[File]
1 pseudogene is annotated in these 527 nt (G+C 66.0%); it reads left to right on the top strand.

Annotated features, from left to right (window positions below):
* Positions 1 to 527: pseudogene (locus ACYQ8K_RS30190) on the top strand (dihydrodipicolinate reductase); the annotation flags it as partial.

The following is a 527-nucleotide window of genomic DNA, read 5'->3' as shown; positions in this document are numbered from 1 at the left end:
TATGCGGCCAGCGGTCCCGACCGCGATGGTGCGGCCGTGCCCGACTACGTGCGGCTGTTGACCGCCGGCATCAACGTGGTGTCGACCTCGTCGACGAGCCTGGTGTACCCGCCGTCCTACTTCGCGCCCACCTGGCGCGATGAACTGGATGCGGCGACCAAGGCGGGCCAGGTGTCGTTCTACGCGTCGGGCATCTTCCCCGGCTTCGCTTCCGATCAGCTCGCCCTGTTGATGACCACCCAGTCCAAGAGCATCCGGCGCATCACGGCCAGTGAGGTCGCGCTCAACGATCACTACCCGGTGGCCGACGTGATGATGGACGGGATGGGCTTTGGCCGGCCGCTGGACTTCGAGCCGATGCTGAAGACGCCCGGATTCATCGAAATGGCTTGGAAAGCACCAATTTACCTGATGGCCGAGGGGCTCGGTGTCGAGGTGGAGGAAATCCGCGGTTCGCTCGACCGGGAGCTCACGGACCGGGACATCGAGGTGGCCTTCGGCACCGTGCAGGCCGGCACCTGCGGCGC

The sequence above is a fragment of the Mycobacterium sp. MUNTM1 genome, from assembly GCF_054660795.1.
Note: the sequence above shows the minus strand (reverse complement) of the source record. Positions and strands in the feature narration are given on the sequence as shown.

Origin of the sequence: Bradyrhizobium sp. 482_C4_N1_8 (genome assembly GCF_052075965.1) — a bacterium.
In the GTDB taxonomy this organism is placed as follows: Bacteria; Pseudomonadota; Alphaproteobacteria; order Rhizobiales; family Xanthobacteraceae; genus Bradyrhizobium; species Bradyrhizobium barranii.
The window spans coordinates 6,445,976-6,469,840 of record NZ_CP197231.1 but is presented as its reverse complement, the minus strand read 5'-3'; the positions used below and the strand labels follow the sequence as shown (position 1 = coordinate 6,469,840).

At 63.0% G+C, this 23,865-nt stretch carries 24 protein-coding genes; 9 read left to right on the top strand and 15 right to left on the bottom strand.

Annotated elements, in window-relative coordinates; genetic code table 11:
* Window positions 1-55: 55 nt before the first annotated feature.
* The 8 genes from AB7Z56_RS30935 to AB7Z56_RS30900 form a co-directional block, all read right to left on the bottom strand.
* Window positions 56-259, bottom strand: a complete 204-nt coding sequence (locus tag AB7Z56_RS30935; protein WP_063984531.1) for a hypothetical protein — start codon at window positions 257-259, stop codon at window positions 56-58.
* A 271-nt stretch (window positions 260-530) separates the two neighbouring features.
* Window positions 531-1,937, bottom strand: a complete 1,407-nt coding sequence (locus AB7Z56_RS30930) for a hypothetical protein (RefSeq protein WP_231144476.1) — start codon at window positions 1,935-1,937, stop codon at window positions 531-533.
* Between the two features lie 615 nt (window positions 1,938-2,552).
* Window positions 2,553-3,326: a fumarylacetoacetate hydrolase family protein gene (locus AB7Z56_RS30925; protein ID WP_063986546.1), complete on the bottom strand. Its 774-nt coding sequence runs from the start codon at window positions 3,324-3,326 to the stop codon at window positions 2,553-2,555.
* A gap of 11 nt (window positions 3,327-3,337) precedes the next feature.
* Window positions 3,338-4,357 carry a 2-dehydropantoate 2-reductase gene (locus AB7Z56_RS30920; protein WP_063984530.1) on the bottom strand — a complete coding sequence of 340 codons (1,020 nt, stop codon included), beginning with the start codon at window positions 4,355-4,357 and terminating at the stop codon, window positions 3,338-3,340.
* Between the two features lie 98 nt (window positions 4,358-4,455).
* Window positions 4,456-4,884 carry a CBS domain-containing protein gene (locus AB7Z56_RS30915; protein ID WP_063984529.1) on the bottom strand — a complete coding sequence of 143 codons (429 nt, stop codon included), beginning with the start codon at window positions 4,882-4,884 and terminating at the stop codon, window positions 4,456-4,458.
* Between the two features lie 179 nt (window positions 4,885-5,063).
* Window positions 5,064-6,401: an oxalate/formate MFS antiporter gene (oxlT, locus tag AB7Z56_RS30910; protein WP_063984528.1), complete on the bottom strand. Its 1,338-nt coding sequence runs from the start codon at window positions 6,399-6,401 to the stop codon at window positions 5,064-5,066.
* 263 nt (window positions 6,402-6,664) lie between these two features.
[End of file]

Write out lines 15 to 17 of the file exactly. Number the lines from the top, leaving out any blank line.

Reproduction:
* Window positions 56-259, bottom strand: a complete 204-nt coding sequence (locus tag AB7Z56_RS30935; protein WP_063984531.1) for a hypothetical protein — start codon at window positions 257-259, stop codon at window positions 56-58.
* A 271-nt stretch (window positions 260-530) separates the two neighbouring features.
* Window positions 531-1,937, bottom strand: a complete 1,407-nt coding sequence (locus AB7Z56_RS30930) for a hypothetical protein (RefSeq protein WP_231144476.1) — start codon at window positions 1,935-1,937, stop codon at window positions 531-533.